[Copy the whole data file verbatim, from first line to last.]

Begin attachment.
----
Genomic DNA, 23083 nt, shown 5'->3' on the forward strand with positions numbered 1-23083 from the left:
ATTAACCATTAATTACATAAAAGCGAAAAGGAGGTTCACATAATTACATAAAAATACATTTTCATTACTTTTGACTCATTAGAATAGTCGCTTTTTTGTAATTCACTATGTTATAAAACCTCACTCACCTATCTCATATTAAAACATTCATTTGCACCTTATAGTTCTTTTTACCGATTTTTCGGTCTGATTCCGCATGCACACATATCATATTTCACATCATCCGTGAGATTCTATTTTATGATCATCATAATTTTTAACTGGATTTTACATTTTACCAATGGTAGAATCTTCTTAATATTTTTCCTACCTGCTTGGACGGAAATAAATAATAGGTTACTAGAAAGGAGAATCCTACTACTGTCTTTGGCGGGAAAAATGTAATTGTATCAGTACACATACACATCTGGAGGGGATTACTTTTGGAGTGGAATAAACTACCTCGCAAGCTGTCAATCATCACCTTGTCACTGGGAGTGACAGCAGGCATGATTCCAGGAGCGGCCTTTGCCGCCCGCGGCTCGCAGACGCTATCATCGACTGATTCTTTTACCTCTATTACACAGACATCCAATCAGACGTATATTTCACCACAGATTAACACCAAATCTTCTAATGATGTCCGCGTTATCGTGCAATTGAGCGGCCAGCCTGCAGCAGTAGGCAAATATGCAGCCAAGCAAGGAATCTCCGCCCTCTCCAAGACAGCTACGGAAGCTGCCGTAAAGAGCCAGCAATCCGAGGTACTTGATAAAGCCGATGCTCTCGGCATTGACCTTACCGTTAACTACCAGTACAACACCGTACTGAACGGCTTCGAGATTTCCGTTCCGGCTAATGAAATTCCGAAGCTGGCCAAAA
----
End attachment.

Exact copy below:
Genomic DNA, 23083 nt, shown 5'->3' on the forward strand with positions numbered 1-23083 from the left:
ATTAACCATTAATTACATAAAAGCGAAAAGGAGGTTCACATAATTACATAAAAATACATTTTCATTACTTTTGACTCATTAGAATAGTCGCTTTTTTGTAATTCACTATGTTATAAAACCTCACTCACCTATCTCATATTAAAACATTCATTTGCACCTTATAGTTCTTTTTACCGATTTTTCGGTCTGATTCCGCATGCACACATATCATATTTCACATCATCCGTGAGATTCTATTTTATGATCATCATAATTTTTAACTGGATTTTACATTTTACCAATGGTAGAATCTTCTTAATATTTTTCCTACCTGCTTGGACGGAAATAAATAATAGGTTACTAGAAAGGAGAATCCTACTACTGTCTTTGGCGGGAAAAATGTAATTGTATCAGTACACATACACATCTGGAGGGGATTACTTTTGGAGTGGAATAAACTACCTCGCAAGCTGTCAATCATCACCTTGTCACTGGGAGTGACAGCAGGCATGATTCCAGGAGCGGCCTTTGCCGCCCGCGGCTCGCAGACGCTATCATCGACTGATTCTTTTACCTCTATTACACAGACATCCAATCAGACGTATATTTCACCACAGATTAACACCAAATCTTCTAATGATGTCCGCGTTATCGTGCAATTGAGCGGCCAGCCTGCAGCAGTAGGCAAATATGCAGCCAAGCAAGGAATCTCCGCCCTCTCCAAGACAGCTACGGAAGCTGCCGTAAAGAGCCAGCAATCCGAGGTACTTGATAAAGCCGATGCTCTCGGCATTGACCTTACCGTTAACTACCAGTACAACACCGTACTGAACGGCTTCGAGATTTCCGTTCCGGCTAATGAAATTCCGAAGCTGGCCAAAA